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CSS Based Round Slide Show With an Iris

Author: COBOLdinosaur

A common feature of many web sites is a slide show. They have become so common and so similar, that they are a yawn. There are literally thousands of plugins for slide shows. They all work pretty much the same, and bloat the pages. They are also BORING.

They all have the same boring features. Everyone uses the same boring effects. How about multiple sliders? Just more bloat, and more boring crappy pages. Spice it up with flash or video? That just adds crap to crap. You can't save a page by adding bloat.

So how about a slide show that does something different? Some different options? No bloat. No plugins. Just a little CSS plus a bit of script equals a unique dynamic presentation. Best of all no hacks required to be cross-browser. Just 100% standard CSS in a simple layout driven by standard javascript.

So what we are going to do is a round element with an iris for our slider:

Start here: Now close it Do a slide show:

I may appear that there is an extra div "outer"; but it is essential to wrap the div with the effect. It carries a critical style to set min-height. Without it both Chrome and Firefox are a little twitchy at the bottom of the iris and cause the following content to do 1 px shifts during the transitions. For some reason they keep trying to re-size the slide. A bug in both the Gecko and Blink rendering engines I guess. The IE rendering engine Trident does not have the same problems on any version of IE9+ which is a real surprise because you expect IE to be the problem child for dynamic effects.The code is as simple as it gets:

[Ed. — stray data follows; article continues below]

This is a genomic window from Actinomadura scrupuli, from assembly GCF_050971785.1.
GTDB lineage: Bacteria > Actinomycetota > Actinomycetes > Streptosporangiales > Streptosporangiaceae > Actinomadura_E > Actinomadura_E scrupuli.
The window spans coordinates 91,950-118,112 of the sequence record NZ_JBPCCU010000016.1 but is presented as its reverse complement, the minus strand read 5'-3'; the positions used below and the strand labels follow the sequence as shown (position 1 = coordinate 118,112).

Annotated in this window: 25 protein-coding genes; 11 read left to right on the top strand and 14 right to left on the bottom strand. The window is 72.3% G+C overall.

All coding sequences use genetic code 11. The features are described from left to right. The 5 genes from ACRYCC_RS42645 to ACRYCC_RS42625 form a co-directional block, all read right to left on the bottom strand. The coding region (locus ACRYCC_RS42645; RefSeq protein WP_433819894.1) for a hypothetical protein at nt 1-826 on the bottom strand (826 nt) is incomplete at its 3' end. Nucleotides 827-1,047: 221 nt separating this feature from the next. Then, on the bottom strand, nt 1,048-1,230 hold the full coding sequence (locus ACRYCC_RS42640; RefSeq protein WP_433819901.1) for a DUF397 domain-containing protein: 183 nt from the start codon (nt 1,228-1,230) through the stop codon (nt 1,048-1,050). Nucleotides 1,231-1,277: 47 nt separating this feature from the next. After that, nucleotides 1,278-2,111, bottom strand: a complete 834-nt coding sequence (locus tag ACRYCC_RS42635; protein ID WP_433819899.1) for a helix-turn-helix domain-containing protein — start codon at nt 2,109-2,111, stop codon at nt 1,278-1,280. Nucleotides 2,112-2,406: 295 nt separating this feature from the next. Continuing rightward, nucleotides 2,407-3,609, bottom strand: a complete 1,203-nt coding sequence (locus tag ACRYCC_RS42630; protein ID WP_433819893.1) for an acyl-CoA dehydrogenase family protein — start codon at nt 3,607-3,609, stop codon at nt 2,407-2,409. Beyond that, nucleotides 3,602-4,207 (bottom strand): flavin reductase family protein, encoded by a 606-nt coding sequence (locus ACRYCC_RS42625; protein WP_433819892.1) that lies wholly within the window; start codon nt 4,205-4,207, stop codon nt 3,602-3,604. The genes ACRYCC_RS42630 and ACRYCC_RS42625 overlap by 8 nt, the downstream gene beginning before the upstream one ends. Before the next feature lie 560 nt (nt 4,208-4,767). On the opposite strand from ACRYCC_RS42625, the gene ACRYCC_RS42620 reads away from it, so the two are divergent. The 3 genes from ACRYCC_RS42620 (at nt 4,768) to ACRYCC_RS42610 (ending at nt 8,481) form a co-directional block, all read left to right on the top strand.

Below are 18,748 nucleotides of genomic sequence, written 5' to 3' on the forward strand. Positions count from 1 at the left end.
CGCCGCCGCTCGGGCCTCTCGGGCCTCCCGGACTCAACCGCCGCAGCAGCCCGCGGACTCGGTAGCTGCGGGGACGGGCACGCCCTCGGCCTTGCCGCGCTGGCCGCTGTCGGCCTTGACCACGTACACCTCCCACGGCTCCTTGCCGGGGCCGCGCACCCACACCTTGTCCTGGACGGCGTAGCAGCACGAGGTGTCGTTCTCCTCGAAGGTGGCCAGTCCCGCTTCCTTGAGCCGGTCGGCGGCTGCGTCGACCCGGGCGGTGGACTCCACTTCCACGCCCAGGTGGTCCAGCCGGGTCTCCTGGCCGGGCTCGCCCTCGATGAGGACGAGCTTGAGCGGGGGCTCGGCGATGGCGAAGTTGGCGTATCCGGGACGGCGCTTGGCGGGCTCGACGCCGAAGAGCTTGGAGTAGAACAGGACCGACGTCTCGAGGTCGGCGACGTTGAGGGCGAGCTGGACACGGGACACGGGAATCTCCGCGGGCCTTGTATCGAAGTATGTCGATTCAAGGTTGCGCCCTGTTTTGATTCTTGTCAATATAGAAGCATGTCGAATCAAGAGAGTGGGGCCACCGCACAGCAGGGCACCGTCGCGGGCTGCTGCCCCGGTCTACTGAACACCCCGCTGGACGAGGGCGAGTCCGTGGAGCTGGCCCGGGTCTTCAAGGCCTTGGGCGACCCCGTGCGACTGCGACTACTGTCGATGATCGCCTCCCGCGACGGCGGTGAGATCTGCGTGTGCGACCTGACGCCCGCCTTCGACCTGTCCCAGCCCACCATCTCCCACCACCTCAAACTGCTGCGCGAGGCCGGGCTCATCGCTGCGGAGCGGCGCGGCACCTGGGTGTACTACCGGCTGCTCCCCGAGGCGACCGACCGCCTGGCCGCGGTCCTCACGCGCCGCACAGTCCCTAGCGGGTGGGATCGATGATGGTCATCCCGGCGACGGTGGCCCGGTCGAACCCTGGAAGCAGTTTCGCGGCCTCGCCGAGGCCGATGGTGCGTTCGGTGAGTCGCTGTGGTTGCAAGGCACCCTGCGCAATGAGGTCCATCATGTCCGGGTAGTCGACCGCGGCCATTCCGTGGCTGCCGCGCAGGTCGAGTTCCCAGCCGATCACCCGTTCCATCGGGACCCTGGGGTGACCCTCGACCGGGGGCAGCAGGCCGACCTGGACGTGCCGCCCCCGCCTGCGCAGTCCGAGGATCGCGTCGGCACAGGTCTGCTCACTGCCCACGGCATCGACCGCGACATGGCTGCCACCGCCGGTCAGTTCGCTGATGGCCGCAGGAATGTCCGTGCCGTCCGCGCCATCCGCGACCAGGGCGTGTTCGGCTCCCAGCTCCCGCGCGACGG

The image swap and class toggles are handled by javascript event handlers for the click events on the buttons:

To stop the rotation we fire a clearLoop() function that can be as simple as setting the doingAll flag to false or much more complicated to reset all the default values. The complexity depends on how you implement it and integrate it into your page.

The code here is just some of the functionality; not a complete implementation. For the full code use the link at the bottom of the page to get the complete code in a plain text file that includes the event listeners used to fire functions when the buttons are clicked. You don't have to use the buttons for control.

If you want it to run automatically when the page loads, you can fire it off of the onload event. The code is even easier to implement for that because you don't need functions to manage the buttons or a lot event listeners. However It is still a good idea to have a button or link to allow the user to stop the effect; or even remove it because some users may consider it a distraction; especially if they are using a browser with the twitch problem.

Play with the Borders

Okay that is a little different. What else can we do? We can alter the look by playing with the borders like we do in this snippet: Border options for round slide shows

Round is Not the Only Alternate Shape

So let's take the next step and add some additional shapes using this snippet: Alternate Iris Shapes